Gaia by Anselm Feuerbach. Image in public domain.
This post was produced for the Global Economic Symposium 2013 to accompany a session on “Can Religion Help Solve Global Problems?”
If religions could be defined by a gender, they would definitely be female. You can go to any Catholic, Protestant, or Espírita event in Brazil, and there you have it: many more women attending than men.
What’s ironic about this fact is that religions in general have patriarchal characteristics and treat women as less worthy than men. In an interview for the Brazilian magazine TPM, the sociologist Maria José Rosado, president of the feminist NGO Católicas pelo Direito de Decidir (Catholics for the Right to Decide, abbreviated CDD), said:
There is one thing that I consider important in Catholicism: the daily repetition that we women have polluted the sacred. Because the one who can link the community with God — which occurs in the daily celebration of the Eucharist at Mass — is a man who cannot touch a woman. If he touches a woman, he becomes inappropriate, therefore impure. And he cannot make that connection; he must cease being a priest. So the [Catholic] Church is continuously repeating through its symbolism and its ritual that we women are polluting the sacred.
The subject of the connection between women and religion has numerous subtopics and is vast enough to encompass multiple Ph.D. theses. Therefore, I’ll just summarize some facts I find interesting.
One of the issues that will be discussed at the GES 2013 is how (and if) religion can help solve global problems. Violence against women, gender inequality, and sexism in patriarchal societies are some of the problems we still have to face.
As already mentioned, religions often marginalize women. Nevertheless, women tend to be more religious than men. So, how can we use religion to empower women?
One simple approach is to recall the origins of religious beliefs, when God was . . . a Goddess.
Until the advent of agriculture and the consolidation of livestock, human beings lived in matriarchal societies. With animals living nearby, people started to realize that procreation necessitated both male and female — not just the female, as previously believed. Then, with the accumulation of belongings, certainty about paternity became imperative, so the right person would inherit. And, with that, folks, the patriarchy was born — along with the need to control female sexuality.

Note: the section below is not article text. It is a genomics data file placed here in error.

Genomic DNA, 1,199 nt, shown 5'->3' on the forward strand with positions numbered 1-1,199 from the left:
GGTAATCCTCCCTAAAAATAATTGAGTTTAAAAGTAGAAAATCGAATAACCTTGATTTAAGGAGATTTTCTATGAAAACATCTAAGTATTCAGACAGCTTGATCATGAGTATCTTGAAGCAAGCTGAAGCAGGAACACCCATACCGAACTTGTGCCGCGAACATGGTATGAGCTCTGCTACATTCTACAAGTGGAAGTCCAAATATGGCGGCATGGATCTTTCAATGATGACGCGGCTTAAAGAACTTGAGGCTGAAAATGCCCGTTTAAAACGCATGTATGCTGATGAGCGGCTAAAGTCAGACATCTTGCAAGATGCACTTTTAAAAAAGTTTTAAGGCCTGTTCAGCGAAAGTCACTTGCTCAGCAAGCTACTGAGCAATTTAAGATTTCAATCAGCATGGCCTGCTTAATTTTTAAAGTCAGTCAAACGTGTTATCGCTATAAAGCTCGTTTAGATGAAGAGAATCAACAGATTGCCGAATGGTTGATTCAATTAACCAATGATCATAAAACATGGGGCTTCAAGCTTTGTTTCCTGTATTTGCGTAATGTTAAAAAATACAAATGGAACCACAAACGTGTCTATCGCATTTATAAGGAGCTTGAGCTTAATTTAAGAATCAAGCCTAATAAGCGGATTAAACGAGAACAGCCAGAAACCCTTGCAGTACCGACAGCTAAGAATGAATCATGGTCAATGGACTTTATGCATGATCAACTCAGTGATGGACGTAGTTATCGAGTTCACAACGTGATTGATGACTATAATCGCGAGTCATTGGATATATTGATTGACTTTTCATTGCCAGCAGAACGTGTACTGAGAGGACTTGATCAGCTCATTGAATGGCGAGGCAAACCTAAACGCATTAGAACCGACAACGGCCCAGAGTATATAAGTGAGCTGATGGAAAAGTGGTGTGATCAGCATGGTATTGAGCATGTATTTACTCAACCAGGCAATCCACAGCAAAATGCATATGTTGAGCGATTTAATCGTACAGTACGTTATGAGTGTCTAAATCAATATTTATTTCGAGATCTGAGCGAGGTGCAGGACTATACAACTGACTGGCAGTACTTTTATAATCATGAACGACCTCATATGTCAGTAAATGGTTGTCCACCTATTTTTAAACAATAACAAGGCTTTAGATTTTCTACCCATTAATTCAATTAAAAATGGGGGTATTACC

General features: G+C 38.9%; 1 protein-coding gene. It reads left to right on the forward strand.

However, before those developments, women represented the divine and were often associated with the worship of earth, water, nature, cycles, and fertility. In fact, humanity’s first religious sentiment was the worship of the Mother Goddess, or Mother Earth. In this era, there were a plethora of sculptures honoring the female body, which was represented as having bulky curves. In other words, not only was God a woman, but She was a big woman. (Does it get any more revolutionary?)
From left to right: image of the Seated Mother Goddess flanked by two lionesses, from the Neolithic Age, Turkey, CC-BY 2.5; modern pictographic representation of Pachamama, or “Mother Earth,” of Inca mythology, image in public domain; and the Venus of Willendorf, CC-BY 2.5.
Ana Maria Bahiana, a Brazilian journalist and a Wiccan, once said: “In order to understand the divine, I feel more comfortable using female metaphors.” I share this sentiment: women and men, regardless of religion, should appreciate that God could be a woman. This is a tremendously empowering notion. After all, is there a better role model of power than God?
Besides the idea of God as a woman, numerous organizations around the world propound the belief that the rights and roles of women in religion should be equal, among them, CDD and the Roman Catholic Women Priests (RCWP). In addition to several other human rights-related goals, CDD has been fighting for gender equality within the Catholic Church and society at large since 1993. On the other side of the continent, the RCWP also believes that women should have the same roles as men, an objective it has taken into its own hands: today, the RCWP gathers more than a hundred female Catholic priests from around the world.
Both organizations are Catholic and represent well-educated women who could simply leave the Catholic Church. So, why don’t they? In an interview for PBS, Jane Via, a Catholic priest in San Diego, answered: “This is my community. If everyone who is progressive-minded, progressive thinking, and willing to stand up to the Vatican leaves the church, the church will never change.”
P.S. As I said before, it would take innumerable blog posts to fully explore the connection between women and religion. To learn more about this topic, however, I suggest reading about Wicca, Greek mythology, and the book When God Was a Woman by Merlin Stone.